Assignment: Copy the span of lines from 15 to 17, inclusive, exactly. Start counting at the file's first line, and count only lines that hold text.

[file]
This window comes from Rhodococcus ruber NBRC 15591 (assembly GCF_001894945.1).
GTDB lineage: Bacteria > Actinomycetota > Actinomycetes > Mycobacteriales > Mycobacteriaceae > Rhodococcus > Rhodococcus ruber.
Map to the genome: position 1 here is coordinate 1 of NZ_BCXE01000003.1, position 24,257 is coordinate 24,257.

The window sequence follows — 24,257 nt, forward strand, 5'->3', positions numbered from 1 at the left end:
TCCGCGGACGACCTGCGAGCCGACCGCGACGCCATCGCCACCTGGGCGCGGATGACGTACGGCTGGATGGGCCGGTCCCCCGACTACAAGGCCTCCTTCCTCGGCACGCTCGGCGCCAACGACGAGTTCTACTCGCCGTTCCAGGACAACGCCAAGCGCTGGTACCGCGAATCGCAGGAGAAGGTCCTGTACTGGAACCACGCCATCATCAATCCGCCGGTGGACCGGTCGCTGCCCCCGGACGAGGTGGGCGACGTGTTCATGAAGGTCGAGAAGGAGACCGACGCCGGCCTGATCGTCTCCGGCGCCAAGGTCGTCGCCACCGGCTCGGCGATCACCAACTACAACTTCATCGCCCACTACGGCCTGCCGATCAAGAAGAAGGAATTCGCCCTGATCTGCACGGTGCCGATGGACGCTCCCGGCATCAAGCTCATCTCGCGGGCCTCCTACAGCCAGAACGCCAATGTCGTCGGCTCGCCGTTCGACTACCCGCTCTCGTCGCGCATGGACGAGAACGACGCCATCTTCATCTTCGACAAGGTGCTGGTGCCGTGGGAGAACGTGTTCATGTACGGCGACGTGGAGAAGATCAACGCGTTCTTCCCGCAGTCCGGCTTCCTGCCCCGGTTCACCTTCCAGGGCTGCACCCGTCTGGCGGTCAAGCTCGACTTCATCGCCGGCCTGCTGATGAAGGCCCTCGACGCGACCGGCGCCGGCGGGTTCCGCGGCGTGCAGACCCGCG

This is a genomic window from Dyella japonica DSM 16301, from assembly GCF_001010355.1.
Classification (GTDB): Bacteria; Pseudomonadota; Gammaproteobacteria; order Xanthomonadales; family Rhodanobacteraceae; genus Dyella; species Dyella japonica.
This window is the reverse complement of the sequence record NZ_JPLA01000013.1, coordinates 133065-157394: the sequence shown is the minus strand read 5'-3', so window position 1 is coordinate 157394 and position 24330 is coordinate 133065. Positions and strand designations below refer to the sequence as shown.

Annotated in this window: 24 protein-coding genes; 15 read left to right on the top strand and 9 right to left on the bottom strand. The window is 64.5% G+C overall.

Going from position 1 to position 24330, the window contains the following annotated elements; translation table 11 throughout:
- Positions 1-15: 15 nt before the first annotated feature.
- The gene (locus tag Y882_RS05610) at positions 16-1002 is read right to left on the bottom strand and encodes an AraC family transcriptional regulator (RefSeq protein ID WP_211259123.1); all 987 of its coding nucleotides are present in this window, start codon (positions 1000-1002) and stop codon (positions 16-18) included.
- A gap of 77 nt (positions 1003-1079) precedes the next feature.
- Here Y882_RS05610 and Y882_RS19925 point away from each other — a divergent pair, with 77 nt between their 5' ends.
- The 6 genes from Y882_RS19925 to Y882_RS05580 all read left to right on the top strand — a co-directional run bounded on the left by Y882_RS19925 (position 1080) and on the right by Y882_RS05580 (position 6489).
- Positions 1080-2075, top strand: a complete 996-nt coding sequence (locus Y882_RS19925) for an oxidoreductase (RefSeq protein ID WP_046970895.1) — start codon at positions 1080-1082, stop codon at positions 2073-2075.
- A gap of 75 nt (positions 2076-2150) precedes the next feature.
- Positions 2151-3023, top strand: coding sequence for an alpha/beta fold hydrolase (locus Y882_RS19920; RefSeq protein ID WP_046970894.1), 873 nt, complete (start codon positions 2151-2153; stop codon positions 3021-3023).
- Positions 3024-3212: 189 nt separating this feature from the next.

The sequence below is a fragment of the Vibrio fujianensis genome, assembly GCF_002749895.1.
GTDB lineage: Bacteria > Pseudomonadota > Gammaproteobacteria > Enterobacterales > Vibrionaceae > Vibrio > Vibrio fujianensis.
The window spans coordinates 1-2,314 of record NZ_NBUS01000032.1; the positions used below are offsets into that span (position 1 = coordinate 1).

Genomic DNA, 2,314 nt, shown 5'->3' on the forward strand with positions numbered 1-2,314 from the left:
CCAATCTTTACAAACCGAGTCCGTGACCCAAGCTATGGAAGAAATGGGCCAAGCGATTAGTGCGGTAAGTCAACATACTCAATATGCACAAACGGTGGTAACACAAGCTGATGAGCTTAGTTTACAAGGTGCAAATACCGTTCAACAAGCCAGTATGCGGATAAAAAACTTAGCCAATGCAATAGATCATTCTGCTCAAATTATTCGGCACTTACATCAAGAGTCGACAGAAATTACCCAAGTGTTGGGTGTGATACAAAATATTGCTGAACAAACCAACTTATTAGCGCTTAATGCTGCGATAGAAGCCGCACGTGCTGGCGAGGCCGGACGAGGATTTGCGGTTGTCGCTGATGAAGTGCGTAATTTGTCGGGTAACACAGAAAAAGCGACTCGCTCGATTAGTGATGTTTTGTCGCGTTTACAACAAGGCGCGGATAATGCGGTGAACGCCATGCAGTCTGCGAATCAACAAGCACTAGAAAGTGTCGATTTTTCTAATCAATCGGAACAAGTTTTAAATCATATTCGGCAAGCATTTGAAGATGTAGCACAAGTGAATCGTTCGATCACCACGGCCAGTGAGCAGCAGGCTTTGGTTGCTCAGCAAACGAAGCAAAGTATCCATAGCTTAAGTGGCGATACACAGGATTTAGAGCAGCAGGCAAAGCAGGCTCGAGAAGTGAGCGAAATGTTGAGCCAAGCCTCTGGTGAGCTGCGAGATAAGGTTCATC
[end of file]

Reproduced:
- The 6 genes from Y882_RS19925 to Y882_RS05580 all read left to right on the top strand — a co-directional run bounded on the left by Y882_RS19925 (position 1080) and on the right by Y882_RS05580 (position 6489).
- Positions 1080-2075, top strand: a complete 996-nt coding sequence (locus Y882_RS19925) for an oxidoreductase (RefSeq protein ID WP_046970895.1) — start codon at positions 1080-1082, stop codon at positions 2073-2075.
- A gap of 75 nt (positions 2076-2150) precedes the next feature.